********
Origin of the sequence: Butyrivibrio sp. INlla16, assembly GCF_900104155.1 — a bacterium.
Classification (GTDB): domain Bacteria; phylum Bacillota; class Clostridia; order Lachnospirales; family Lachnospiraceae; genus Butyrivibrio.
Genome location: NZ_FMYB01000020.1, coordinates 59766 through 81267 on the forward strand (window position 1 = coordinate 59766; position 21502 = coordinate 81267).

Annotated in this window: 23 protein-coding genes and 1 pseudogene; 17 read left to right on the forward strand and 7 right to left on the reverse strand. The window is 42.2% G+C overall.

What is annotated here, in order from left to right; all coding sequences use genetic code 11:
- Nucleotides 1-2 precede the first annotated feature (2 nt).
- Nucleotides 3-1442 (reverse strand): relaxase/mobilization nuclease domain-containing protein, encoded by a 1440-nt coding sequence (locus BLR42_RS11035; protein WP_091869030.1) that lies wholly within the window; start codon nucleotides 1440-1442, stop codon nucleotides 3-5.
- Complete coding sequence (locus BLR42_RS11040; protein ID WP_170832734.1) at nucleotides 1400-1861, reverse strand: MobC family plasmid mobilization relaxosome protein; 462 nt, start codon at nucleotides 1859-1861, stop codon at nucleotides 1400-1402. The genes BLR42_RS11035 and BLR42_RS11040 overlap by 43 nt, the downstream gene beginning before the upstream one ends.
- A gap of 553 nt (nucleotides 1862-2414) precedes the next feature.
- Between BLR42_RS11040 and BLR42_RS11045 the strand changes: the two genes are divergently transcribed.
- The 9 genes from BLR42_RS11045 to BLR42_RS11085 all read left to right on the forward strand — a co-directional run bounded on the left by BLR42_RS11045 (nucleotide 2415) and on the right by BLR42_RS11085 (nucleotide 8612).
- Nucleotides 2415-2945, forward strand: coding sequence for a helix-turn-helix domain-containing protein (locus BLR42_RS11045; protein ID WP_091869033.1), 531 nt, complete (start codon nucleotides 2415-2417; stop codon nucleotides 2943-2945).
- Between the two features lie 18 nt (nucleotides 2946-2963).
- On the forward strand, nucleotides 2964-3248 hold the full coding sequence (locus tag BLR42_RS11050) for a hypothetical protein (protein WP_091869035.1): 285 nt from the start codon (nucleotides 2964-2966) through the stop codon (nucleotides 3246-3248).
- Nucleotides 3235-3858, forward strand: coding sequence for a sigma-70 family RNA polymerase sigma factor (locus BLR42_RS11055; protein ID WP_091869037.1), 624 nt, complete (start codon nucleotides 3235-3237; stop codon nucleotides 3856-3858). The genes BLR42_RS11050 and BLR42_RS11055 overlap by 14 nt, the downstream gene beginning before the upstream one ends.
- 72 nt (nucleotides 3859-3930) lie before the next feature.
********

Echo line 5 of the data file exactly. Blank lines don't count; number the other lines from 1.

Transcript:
What is annotated here, in order from left to right; all coding sequences use genetic code 11: